MoJ To Launch Online Plea Service For Motorists

Matt Broersma is a long standing tech freelance, who has worked for Ziff-Davis, ZDnet and other leading publications

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‘Make a Plea’ will allow motorists to bypass a court visit for minor offences by filing a plea online

The Ministry of Justice (MoJ) is set to launch an online service this month allowing motorists to make a plea for minor offences online, in a bid to reduce unnecessary court visits.

The ‘Make a Plea’ service was developed and first trialled in Greater Manchester last year, where nearly one-third of those eligible used it during the trial period.

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Make a Plea’s developers initially found that defendants were confused by the paperwork they had been sent and were turning up in court “just so someone could tell them what to do,” said Nigel Jones, content designer for Make a Plea, in a blog post detailing the project’s development.

A new form was developed explaining that defendants could make a guilty or not guilty plea online, see it sent to the court, receive email confirmation and then be informed of the result and told what to do next, Jones said.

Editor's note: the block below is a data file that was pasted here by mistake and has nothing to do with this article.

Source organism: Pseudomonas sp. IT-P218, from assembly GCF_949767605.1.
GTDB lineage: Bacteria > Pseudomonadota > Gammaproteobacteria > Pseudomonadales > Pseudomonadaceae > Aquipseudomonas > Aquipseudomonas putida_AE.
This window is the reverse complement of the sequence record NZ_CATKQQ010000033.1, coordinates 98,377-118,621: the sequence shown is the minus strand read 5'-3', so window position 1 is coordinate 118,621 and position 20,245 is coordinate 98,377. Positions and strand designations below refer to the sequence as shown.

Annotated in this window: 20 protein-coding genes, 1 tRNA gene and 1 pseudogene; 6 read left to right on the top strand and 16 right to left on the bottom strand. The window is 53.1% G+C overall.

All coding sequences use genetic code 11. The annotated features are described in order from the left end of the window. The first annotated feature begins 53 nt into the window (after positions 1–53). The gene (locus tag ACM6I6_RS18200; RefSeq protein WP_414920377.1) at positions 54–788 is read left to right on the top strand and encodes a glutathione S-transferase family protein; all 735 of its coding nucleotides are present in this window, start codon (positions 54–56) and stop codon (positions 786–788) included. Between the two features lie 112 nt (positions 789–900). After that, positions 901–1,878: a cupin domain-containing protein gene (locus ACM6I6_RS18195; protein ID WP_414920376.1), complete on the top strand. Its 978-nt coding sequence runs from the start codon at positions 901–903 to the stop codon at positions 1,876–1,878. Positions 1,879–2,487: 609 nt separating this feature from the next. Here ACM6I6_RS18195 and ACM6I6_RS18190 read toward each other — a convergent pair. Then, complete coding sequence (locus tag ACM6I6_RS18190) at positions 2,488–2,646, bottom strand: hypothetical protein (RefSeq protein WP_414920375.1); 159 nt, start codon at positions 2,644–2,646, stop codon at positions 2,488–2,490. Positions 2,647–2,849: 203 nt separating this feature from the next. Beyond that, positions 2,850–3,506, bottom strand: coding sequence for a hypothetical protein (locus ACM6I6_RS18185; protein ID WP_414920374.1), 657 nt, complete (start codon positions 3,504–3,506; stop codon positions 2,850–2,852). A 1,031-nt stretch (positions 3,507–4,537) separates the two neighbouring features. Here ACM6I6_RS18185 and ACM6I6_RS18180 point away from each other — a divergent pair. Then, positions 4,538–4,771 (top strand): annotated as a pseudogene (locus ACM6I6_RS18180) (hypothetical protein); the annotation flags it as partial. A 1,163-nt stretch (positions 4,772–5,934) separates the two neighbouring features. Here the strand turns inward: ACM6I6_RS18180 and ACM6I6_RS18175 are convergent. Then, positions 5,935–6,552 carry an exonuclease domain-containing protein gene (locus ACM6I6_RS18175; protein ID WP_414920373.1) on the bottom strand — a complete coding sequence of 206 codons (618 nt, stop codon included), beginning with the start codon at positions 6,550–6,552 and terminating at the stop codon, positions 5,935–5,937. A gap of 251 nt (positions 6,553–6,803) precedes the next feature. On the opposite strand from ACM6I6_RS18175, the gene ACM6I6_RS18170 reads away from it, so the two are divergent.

The pilot began in August and by Christmas more than 1,000 pleas had been processed through the service.

The development team worked closely with Greater Manchester Police and the Manchester and Salford Magistrates’ Court, according to Jones. By making a plea online, users avoid a court visit and those pleading guilty may receive a 33 percent reduction on their fine as a recognition for having saved work for the justice system.

Minor offences

Defendants will be able to use the service to enter a plea in minor cases such as speeding, failing to identify the driver or using a vehicle without insurance. Such offences generate some of the highest volume of work for police, prosecution and courts, representing about half a million proceedings per year.

“The new ‘Make a Plea’ service is reducing case time and costs for the courts and the police, ensuring that they can focus on the most complex cases,” said Courts Minister Shailesh Vara in a statement. “It makes it easy, simple and quick for people to access justice.”

The government said it has spent £160m on putting digital technology into courtrooms, including video links, Wi-Fi and improved IT systems intended to reduce the justice system’s reliance on paper.

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